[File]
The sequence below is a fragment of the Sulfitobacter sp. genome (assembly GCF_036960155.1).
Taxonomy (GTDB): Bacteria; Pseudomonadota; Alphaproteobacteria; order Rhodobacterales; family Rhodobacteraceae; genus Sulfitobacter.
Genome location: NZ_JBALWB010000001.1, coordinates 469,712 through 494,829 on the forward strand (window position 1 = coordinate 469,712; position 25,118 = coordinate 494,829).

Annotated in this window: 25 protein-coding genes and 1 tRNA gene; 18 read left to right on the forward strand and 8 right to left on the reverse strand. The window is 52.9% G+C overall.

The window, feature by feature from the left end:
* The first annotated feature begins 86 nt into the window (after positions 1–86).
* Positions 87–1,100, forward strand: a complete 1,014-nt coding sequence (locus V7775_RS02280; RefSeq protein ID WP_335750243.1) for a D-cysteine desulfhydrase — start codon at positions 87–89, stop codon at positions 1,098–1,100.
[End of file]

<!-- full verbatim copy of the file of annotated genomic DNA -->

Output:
The sequence below is a fragment of the Sulfitobacter sp. genome (assembly GCF_036960155.1).
Taxonomy (GTDB): Bacteria; Pseudomonadota; Alphaproteobacteria; order Rhodobacterales; family Rhodobacteraceae; genus Sulfitobacter.
Genome location: NZ_JBALWB010000001.1, coordinates 469,712 through 494,829 on the forward strand (window position 1 = coordinate 469,712; position 25,118 = coordinate 494,829).

Annotated in this window: 25 protein-coding genes and 1 tRNA gene; 18 read left to right on the forward strand and 8 right to left on the reverse strand. The window is 52.9% G+C overall.

The window, feature by feature from the left end:
* The first annotated feature begins 86 nt into the window (after positions 1–86).
* Positions 87–1,100, forward strand: a complete 1,014-nt coding sequence (locus V7775_RS02280; RefSeq protein ID WP_335750243.1) for a D-cysteine desulfhydrase — start codon at positions 87–89, stop codon at positions 1,098–1,100.